Portugal 0 Spain 0 (After extra-time. Spain win 4-2 on penalties)
Cesc Fabregas converted the decisive spot-kick as Spain reached the final of Euro 2012 after a nail-biting penalty shoot-out victory over Portugal in Donetsk.
Fabregas fired his shot in off the post to send Spain through after Bruno Alves had hit the bar for Portugal.
Earlier, Cristiano Ronaldo had missed a good chance to put Portugal through in the last minute of normal time while Portugal keeper Rui Patricio made superb saves to deny Jesus Navas and Andres Iniesta in extra-time.
The Spaniards had started better, and ought to have gone ahead from their first chance in the ninth minute when Manuel Negredo pulled the ball back for Alvaro Arbeloa to fire over the bar from the edge of the box.
Andres Iniesta blazed over from long range a minute later, but Portugal threatened in the 13th minute through Ronaldo, who beat Gerard Pique down the left before crossing towards Nani, with Iker Casillas jumping to make a crucial interception.
Paulo Bento’s men had clearly wrested the upper hand, suffocating the Spanish midfield and worrying their opponents through the persistent threat of Ronaldo and Nani up front.
But Spain still almost contrived the grab the lead against the run of play in the 29th minute, when Xavi’s clever ball found Iniesta on the edge of the box, who rolled the ball onto his right foot before floating a shot inches over Rui Patricio’s goal.
Within two minutes, Portugal had responded with an even better chance, Joao Moutinho’s persistence paying off on the edge of the box as he set free Ronaldo to drill a low shot just wide of Casillas left hand post.
Portugal’s control continued into the second half, with Nani almost picking out the head of Hugo Almeida from a dangerous right wing cross, and it proved enough for Vicente Del Bosque, who replaced Negredo with Fabregas up front.
Almeida wasted a good chance in the 58th minute when he fired ambitiously over the Spanish bar instead of picking out Ronaldo or Nani, who were unmarked to his left and right respectively.
Belatedly, Spain started to show signs of stirring, Xabi drilling a shot straight at Patricio from long range, but despite beginning to edge possession, chances continued to be few and far between.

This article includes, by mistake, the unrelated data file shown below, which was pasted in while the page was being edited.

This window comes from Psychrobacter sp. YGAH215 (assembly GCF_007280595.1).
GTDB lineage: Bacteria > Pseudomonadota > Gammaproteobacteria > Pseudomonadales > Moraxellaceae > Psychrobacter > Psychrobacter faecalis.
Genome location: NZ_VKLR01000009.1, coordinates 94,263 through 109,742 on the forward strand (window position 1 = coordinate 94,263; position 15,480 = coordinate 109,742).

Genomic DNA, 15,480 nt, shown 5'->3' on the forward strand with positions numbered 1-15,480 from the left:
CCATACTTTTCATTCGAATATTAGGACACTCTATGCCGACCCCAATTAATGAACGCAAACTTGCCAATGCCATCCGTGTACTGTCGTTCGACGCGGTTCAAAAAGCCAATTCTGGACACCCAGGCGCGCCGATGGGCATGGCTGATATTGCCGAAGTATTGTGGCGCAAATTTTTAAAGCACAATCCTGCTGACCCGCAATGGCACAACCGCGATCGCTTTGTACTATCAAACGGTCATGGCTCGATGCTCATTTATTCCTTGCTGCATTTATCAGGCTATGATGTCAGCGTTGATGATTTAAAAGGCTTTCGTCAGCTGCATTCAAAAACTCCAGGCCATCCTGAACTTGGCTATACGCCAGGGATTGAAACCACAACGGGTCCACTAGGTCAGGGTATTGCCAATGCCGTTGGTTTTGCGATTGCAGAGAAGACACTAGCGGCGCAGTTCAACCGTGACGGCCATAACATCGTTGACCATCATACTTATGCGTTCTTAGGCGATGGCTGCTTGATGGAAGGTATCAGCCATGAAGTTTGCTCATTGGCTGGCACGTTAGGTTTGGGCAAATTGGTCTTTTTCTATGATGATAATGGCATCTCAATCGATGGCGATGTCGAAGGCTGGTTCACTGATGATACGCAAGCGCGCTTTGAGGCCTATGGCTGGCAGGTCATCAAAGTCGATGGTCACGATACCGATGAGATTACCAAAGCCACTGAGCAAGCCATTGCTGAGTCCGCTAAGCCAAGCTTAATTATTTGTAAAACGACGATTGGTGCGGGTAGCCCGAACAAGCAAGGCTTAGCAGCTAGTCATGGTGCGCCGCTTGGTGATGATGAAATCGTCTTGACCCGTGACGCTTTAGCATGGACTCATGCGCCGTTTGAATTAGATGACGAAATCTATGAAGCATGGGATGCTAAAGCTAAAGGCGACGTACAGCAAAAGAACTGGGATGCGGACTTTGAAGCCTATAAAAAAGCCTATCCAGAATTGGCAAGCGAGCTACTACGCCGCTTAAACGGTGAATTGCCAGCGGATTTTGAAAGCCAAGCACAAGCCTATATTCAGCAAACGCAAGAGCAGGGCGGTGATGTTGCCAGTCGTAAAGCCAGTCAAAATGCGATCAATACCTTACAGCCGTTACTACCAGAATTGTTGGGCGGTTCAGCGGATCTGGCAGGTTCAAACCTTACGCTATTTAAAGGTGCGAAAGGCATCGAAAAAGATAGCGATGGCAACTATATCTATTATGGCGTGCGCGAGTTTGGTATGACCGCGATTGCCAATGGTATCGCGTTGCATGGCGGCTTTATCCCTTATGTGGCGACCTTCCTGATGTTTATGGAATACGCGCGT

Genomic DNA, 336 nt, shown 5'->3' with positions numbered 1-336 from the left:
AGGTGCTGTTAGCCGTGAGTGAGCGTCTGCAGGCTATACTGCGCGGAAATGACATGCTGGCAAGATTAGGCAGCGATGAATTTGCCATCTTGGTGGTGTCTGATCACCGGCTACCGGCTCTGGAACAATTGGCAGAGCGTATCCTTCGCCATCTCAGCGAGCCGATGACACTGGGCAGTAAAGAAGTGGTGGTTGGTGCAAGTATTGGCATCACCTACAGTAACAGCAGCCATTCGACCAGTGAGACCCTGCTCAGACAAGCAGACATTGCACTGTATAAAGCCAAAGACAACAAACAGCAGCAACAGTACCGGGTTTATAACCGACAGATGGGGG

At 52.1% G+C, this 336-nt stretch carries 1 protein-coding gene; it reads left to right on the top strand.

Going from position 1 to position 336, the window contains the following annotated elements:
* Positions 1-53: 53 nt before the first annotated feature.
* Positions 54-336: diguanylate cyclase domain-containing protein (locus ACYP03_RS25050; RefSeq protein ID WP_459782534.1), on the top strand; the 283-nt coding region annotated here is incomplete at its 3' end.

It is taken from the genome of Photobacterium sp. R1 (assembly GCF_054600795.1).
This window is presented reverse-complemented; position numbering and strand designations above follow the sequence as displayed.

Ronaldo, still terrorising the Spanish defenders at every opportunity, fired a free-kick just over from 30 yards, but a game that had started brightly drifted into a dull spell in which neither side could serve up much of a threat.
Then came a glorious chance for Ronaldo in the last minute of normal time, when a Portuguese counter-attack saw Raul Meireles feed the Real Madrid man who fired over the bar from the left side of the box.
The introduction of Pedro lent some urgency to the Spanish attack in extra-time, and his run set up a chance for Iniesta in the seventh minute of the extra half hour, but his low shot was blocked in the box.
The Portuguese were plainly tiring, and Spain had an even better chance in the 104th minute, when Jordi Alba’s cross found Iniesta in front of goal but Patricio managed to flap his shot wide from six yards.
Sergio Ramos slammed a long-range free-kick just over the bar before the end of the first period of extra-time, and Ramos was soon in critical action at the other end when cutting out a Fabio Coentrao ball meant for Ronaldo.
Substitute Jesus Navas was next to get the chance to break the deadlock in the 22nd minute of extra-time, picking up a ball from Arbeloa in the box and hitting a shot which Patricio did well to save down low.
As Spain kept pressing, Pedro briefly burst clear before being caught by Fabio Coentrao, but by then there was a certain inevitability about a match that promised much but offered little heading to penalties.
Alonso had the first spot-kick saved by Patricio but Casillas evened things up by saving the first Portuguese penalty from Moutinho.
Iniesta, Pepe, Pique, Nani and Sergio Ramos all put away their penalties before Alves – who had inadvertently stepped up for the previous penalty which was eventually converted by Nani – hit the bar, leaving Fabregas to put Spain through.